Been posting a few “fashion in the desert” pics over on our Instagram account, and there were some questions about the lighting, and the notion of achieving soft light quality in the midst of the roaring desert sun. One of the best ways of course is, as always, to seek what little precious shade might be out there. The other is to make your own shade. You’ll see below, the model is in a shady corner of a building, but there were still slivers of hot, high, desert sun glinting through into the corner. Jon Cospito ably blocked all this with a 3×3 Lastolite skylite diffuser. Simple stuff, super low tech. He just hand held it over our shooting scene, while I popped a small amount of fill flash into the model’s face, using a small Profoto strip light, arranged vertically.
This is an age-old technique, nothing special about it, just super practical, down and dirty location tactics. If the light sucks, block it. Below, we popped a lot of light at these two faces, to gain a big f-stop. (I was shooting with a 200-400mm, at 400.)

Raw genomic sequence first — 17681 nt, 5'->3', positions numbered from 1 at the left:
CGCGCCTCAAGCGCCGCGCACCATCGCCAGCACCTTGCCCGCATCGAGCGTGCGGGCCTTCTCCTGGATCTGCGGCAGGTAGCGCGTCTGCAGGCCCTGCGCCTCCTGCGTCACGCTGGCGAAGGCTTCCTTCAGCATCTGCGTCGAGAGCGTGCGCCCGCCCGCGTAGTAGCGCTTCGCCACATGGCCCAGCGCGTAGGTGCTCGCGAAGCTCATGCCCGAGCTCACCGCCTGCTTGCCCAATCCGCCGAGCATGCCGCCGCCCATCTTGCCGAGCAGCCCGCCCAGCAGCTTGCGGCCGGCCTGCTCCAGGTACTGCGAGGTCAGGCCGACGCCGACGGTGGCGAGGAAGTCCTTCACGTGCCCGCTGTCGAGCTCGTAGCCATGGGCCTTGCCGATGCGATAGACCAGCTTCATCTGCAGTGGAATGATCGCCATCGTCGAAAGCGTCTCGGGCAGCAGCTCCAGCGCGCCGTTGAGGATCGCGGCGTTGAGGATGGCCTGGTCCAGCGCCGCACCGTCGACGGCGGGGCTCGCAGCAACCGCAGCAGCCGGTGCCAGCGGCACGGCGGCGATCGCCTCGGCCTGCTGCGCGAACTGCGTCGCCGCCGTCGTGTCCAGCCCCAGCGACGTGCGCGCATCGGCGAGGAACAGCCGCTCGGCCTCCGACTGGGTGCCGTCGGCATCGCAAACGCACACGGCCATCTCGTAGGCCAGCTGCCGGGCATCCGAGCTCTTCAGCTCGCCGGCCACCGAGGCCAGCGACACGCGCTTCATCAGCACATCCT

Our version of open shade was the soft box, in this case a Profoto 5′ Octa.
The extreme of course, is to build, essentially, a roof overhead, via the deployment of a blackout, or what’s referred to as a solid, overhead of the scene. Which is what we did, below, in another brutal desert environment, where the sun rules, in Peru.
Which then gives you free range to basically light whatever way you want, underneath that blanket of shade.
Then of course, there’s the old, if you can’t beat ’em, join ’em strategy. If no shade is available, either from a building or a tree or of your own making, just take one of your lights and blast it at your subject, just like the sun is doing. This matches the raw quality of the sun, and does not alter it. But it does give you command of the direction of the “sun.” This particularly spectacular Samba dancer is in the deserts outside Las Vegas.
Subtracting light, and then adding your own. I was horrible at math, but this equation does work with light.